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Aging, rhythms of physical performance, and adjustment to changes in the sleep-activity cycle.
  1. T Reilly,
  2. J Waterhouse,
  3. G Atkinson
  1. School of Human Sciences, Liverpool John Moores University, UK.

    Abstract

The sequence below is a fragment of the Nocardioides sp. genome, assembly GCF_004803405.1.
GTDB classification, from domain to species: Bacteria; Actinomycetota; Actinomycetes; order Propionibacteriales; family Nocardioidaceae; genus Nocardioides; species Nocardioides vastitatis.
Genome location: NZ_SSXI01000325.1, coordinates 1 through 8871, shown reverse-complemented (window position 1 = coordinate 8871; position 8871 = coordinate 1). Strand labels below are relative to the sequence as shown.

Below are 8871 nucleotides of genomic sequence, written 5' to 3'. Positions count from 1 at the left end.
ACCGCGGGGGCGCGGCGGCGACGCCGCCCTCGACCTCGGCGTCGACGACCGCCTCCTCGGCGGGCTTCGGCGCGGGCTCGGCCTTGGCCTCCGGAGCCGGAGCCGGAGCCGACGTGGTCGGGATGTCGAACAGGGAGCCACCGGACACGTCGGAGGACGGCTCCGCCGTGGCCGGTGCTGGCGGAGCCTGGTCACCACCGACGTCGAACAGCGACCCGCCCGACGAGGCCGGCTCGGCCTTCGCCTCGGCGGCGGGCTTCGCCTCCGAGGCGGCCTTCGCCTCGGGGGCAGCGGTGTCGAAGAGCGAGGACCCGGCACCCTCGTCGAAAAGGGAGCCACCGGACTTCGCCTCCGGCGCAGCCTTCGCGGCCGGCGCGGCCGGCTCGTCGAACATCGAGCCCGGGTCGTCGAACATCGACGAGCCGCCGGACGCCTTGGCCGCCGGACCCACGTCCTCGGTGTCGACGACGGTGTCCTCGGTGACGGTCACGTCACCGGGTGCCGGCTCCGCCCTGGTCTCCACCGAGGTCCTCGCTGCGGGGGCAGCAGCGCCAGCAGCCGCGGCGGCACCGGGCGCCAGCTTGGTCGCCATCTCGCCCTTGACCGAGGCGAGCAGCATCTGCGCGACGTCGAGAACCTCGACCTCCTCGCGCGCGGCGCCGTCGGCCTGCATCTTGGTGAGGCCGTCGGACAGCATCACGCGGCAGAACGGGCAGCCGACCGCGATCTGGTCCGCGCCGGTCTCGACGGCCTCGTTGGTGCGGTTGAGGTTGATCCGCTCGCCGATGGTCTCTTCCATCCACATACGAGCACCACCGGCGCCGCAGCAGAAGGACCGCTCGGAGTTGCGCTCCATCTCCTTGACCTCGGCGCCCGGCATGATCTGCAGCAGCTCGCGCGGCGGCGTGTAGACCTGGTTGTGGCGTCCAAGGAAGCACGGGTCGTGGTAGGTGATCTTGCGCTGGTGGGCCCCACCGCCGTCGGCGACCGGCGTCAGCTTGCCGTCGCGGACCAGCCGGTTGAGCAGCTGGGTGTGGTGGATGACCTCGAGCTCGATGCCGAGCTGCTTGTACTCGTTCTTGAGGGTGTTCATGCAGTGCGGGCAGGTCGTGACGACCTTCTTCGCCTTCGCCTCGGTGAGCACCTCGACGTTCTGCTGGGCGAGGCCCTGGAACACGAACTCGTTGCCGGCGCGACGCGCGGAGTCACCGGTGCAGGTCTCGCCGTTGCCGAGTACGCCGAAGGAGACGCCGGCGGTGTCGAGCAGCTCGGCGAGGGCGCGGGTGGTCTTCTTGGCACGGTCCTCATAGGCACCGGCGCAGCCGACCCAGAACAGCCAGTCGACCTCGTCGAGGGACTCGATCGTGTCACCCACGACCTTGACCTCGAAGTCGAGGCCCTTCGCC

OBJECTIVES: Shiftwork causes disturbances of the normal sleep-wake cycle and circadian rhythm. There is concern that aging workers have more problems than younger counterparts when the human body clock is disrupted. This review considers issues relating to aging, the circadian body clock, and adjustment to altered sleep-wake schedules. METHODS: Reports on effects of aging on the human body clock were reviewed. Research concerned with adjustment to circadian phase shifts (as occurs in night work) was considered. RESULTS: With aging there is an increased tendency towards morningness which is linked with difficulties in sleeping. The peak time and amplitude of normal circadian rhythms are altered. Tolerance of shiftwork can be linked with social factors as well as adaptation of the body clock. CONCLUSIONS: People habituated to night work seem to have developed mechanisms which allow them to cope with disruptions to lifestyle and the endogenous body clock. Elderly people are more suited to phase advances, as occur in morning workshifts, than to phase delays such as nocturnal work.

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